S. E. Hinton

 Susan Eloise Hinton (born July 22, 1948) is an American writer best known for her young-adult novels which she wrote during high school. Hinton was 15 when she started writing her first novel, The Outsiders, and 18 years of age when the book was published. 

Hinton is a brilliant example to aspiring writers to not be inhibited by age or inexperience.

The Outsiders, her first and most popular novel, is set in Oklahoma in the 1960s and was inspired by people at Hinton’s high school. It details the conflict between two rival gangs divided by their socioeconomic status: the working-class “greasers” and the upper-class “Socs” (pronounced ‘soshes’—short for Socials). Hinton wrote from the point of view of the Greasers, showing a desire to show empathy for the underdog.

Since it was first published when she was only 18 years of age, the book has sold more than 14 million copies and still sells more than 500,000 a year. 

The Outsiders is told in first-person perspective by teenage protagonist Ponyboy Curtis. It recounts Ponyboy’s relationship with his two brothers, his tough oldest brother Darry and the easy going and likeable Sodapop in the wake of their parents’ recent deaths in a car crash. Ponyboy’s soft and poetic nature is set against the harsh environment of his gang world. When fleeing the authorities after a gang death, Ponyboy cuts and dyes his hair as a disguise, reads Gone with the Wind to fellow fugitive Johnny, and, upon viewing a beautiful sunrise, recites the poem “Nothing Gold Can Stay” by Robert Frost.

The novel is essentially a coming of age story of disaffected youth, and its enduring popularity is testament to the young writers voice.

A film adaptation was produced in 1983, written and directed by Francis Ford Coppola and starring many of the top young actors of the ’80s including Tom Cruise, Matt Dillon, Patrick Swayze, Emilio Estevez, and Rob Lowe. The film grossed $30 million from a $10 million budget and Coppola followed it the next year by adapting Hinton’s sequel, Rumble Fish and featuring many of the same cast and crew.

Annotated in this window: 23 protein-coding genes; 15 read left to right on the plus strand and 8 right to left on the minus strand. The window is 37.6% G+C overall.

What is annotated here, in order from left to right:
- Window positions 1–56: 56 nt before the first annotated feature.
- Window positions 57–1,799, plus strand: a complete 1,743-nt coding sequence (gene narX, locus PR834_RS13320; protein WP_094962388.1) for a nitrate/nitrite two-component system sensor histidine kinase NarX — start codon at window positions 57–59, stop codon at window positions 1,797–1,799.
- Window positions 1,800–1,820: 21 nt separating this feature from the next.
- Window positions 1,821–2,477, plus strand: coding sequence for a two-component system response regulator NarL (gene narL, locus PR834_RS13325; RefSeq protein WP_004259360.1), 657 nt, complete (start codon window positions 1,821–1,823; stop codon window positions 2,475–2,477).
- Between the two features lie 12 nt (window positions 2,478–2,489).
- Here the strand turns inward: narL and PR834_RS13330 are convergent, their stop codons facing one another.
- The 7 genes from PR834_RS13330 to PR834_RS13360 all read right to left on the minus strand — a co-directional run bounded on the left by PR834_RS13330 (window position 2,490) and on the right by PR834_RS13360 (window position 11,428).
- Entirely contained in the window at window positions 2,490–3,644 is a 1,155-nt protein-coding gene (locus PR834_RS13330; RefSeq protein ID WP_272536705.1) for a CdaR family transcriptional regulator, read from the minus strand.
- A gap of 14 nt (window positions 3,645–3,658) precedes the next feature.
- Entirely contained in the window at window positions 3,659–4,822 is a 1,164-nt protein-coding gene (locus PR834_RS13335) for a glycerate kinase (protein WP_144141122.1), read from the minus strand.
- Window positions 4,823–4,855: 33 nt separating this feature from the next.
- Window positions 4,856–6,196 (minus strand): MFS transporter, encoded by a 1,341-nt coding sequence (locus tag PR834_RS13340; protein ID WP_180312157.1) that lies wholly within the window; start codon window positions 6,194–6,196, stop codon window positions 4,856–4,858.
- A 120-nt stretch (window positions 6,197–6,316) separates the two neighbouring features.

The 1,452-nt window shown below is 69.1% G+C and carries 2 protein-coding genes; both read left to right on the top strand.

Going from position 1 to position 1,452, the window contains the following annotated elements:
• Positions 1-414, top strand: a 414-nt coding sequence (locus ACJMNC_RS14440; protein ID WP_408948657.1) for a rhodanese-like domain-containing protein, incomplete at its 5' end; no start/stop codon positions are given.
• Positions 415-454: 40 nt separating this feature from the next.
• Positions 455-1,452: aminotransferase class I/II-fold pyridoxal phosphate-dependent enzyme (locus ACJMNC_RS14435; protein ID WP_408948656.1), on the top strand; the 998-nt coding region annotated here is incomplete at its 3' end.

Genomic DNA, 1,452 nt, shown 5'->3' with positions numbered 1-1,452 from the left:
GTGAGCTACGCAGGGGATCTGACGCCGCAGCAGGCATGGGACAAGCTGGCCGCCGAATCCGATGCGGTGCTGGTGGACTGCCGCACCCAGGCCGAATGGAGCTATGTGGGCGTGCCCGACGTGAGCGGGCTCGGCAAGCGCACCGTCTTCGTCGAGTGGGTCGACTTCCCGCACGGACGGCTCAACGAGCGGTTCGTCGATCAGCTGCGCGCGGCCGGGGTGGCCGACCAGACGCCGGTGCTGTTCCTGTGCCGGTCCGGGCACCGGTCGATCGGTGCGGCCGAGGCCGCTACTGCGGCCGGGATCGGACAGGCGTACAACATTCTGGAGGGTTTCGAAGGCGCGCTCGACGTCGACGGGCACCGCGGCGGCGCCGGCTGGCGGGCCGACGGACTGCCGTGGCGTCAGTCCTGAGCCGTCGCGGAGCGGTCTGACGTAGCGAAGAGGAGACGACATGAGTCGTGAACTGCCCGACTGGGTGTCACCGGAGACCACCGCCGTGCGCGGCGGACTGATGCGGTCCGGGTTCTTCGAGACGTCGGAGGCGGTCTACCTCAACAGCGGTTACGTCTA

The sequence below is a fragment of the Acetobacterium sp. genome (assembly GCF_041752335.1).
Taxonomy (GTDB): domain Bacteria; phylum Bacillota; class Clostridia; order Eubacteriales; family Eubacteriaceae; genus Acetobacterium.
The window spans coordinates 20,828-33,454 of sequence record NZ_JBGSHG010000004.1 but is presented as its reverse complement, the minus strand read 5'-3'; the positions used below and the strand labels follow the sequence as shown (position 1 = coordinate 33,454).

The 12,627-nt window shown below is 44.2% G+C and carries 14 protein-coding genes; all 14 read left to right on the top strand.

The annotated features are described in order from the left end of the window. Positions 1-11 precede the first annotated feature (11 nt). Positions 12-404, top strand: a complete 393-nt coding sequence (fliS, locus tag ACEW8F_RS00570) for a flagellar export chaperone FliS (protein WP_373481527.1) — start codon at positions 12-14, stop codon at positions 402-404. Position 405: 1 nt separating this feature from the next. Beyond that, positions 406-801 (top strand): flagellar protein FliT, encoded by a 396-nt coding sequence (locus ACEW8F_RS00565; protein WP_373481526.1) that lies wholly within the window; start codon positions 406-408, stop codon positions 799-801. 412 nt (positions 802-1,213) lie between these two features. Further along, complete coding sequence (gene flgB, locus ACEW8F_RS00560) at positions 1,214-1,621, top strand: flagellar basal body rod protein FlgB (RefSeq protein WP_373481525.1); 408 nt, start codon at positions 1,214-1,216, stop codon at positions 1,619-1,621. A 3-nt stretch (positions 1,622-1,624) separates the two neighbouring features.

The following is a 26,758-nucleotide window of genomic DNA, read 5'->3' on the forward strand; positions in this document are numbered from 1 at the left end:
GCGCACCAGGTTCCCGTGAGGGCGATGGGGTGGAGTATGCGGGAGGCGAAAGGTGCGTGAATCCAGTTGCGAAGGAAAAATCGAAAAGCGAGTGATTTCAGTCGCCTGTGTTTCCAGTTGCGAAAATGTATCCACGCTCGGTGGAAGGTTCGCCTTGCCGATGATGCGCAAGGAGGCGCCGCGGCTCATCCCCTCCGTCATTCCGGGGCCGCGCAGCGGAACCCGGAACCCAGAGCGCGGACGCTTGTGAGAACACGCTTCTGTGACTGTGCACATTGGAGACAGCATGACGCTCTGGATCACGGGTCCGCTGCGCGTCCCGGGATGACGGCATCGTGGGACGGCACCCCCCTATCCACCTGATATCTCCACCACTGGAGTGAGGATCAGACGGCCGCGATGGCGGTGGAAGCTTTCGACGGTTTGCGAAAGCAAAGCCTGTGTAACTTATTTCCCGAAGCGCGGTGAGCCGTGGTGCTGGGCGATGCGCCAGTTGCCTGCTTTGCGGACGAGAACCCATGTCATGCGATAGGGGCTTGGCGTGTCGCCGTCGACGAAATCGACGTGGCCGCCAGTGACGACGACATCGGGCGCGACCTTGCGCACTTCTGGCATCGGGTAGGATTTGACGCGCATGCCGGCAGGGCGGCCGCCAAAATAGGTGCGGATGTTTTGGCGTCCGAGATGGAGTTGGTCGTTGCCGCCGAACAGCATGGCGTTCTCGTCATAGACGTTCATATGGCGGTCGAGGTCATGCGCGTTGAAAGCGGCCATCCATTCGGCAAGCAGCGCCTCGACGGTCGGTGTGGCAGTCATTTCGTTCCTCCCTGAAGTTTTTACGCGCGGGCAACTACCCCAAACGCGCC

When the book was first released, Hinton’s publisher suggested she use her initials so that book reviewers would not dismiss the novel because its author was female. For a 15 year old female writing about her teen experience of the 1960s, Hinton’s work is a reminder to all aspiring writers to tell our stories without inhibition. You never know what enduring legacy the story you tell, might have.

Apocalypse Now

In Saigon of course stories of war come to mind.

One thinks of the musical ‘Miss Saigon’ and miserable war biopics such as ‘Good Morning Vietnam’, ‘Full Metal Jacket’ and the Coppola classic, ‘Apocalypse Now.’

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The city, now Ho Chi Minh, alive with young people, neon lights, night markets, food vendors, taxis and tourists barely hints such a sad history existed, but then  museums and battle field tours remind.

My tour guide fought in the war and took our bus via the obligatory Centre for Victims of War. His presentation of life for Viet Cong surviving in tunnels while U.S. Bombers swept napalm and Agent Orange through fields and jungles, was sobering.

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Many soldiers lived 12 years under ground, if not killed blinded by the eternity of hiding. Children of descendants of the war still suffer deformities from chemical weapons.

In Laos, 80 million unexplored munitions still lie live in farmlands -very real risks to villagers and children. A poor country efforts to clear the land is painstaking.

While much propaganda of the time focused on the evils of communism – Coppolas film ‘Apocalypse Now’ is more self exploratory.

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Using Joseph Conrad’s modernist classic ‘the Heart of Darkness’ as inspiration, Coppola points out the hubris of American imperialist intentions.

 heart of Da

The ‘heart’ of darkness is not the savage land explored by intrepid men, nor the corruption they seek to wipe out,  but in fact the ‘heart of man’ exposed there once up-river as far as can go.

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There most keenly this madness is epitomised by Kurtz – a soldier, seeking worship from the locals and decorated with the skulls of his conquests.

Instead of bringing ‘justice’ through righteous war as governments would have us believe, the narrative explores the darkness at the seat of the human soul-  a darkness war does not create, but sanctions.

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Kurtz’s final words before dying articulate the tragedy, “the horror, the horror.”